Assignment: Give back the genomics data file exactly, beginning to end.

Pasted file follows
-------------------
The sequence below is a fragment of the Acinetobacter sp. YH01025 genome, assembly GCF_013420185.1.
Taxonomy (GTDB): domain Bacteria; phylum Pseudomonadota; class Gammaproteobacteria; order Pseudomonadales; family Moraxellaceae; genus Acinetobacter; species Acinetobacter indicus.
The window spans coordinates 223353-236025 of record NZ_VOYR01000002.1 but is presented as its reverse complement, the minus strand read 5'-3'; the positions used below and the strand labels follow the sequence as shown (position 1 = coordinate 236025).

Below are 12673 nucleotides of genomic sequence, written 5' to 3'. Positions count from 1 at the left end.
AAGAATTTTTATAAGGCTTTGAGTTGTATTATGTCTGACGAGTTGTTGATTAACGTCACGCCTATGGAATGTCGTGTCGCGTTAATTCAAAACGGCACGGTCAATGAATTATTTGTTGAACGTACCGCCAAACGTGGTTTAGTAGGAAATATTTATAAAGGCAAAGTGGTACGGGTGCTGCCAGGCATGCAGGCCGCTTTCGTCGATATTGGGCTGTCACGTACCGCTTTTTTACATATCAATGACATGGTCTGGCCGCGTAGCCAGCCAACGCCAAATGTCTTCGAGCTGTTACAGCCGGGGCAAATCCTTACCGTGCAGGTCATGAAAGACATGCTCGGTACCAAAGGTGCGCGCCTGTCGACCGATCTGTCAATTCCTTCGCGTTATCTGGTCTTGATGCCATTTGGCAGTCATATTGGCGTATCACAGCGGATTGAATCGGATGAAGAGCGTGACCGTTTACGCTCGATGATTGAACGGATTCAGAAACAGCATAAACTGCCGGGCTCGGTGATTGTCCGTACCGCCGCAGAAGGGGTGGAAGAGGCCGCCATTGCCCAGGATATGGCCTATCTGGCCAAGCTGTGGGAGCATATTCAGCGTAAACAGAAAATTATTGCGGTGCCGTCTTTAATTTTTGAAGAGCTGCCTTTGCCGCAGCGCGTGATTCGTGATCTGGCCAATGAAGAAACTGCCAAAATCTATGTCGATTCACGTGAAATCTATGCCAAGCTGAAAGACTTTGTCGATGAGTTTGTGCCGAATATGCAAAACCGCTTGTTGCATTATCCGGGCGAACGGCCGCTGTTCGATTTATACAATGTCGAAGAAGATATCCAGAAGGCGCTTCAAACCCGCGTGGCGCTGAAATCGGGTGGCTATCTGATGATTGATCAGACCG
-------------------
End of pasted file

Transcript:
The sequence below is a fragment of the Acinetobacter sp. YH01025 genome, assembly GCF_013420185.1.
Taxonomy (GTDB): domain Bacteria; phylum Pseudomonadota; class Gammaproteobacteria; order Pseudomonadales; family Moraxellaceae; genus Acinetobacter; species Acinetobacter indicus.
The window spans coordinates 223353-236025 of record NZ_VOYR01000002.1 but is presented as its reverse complement, the minus strand read 5'-3'; the positions used below and the strand labels follow the sequence as shown (position 1 = coordinate 236025).

Below are 12673 nucleotides of genomic sequence, written 5' to 3'. Positions count from 1 at the left end.
AAGAATTTTTATAAGGCTTTGAGTTGTATTATGTCTGACGAGTTGTTGATTAACGTCACGCCTATGGAATGTCGTGTCGCGTTAATTCAAAACGGCACGGTCAATGAATTATTTGTTGAACGTACCGCCAAACGTGGTTTAGTAGGAAATATTTATAAAGGCAAAGTGGTACGGGTGCTGCCAGGCATGCAGGCCGCTTTCGTCGATATTGGGCTGTCACGTACCGCTTTTTTACATATCAATGACATGGTCTGGCCGCGTAGCCAGCCAACGCCAAATGTCTTCGAGCTGTTACAGCCGGGGCAAATCCTTACCGTGCAGGTCATGAAAGACATGCTCGGTACCAAAGGTGCGCGCCTGTCGACCGATCTGTCAATTCCTTCGCGTTATCTGGTCTTGATGCCATTTGGCAGTCATATTGGCGTATCACAGCGGATTGAATCGGATGAAGAGCGTGACCGTTTACGCTCGATGATTGAACGGATTCAGAAACAGCATAAACTGCCGGGCTCGGTGATTGTCCGTACCGCCGCAGAAGGGGTGGAAGAGGCCGCCATTGCCCAGGATATGGCCTATCTGGCCAAGCTGTGGGAGCATATTCAGCGTAAACAGAAAATTATTGCGGTGCCGTCTTTAATTTTTGAAGAGCTGCCTTTGCCGCAGCGCGTGATTCGTGATCTGGCCAATGAAGAAACTGCCAAAATCTATGTCGATTCACGTGAAATCTATGCCAAGCTGAAAGACTTTGTCGATGAGTTTGTGCCGAATATGCAAAACCGCTTGTTGCATTATCCGGGCGAACGGCCGCTGTTCGATTTATACAATGTCGAAGAAGATATCCAGAAGGCGCTTCAAACCCGCGTGGCGCTGAAATCGGGTGGCTATCTGATGATTGATCAGACCG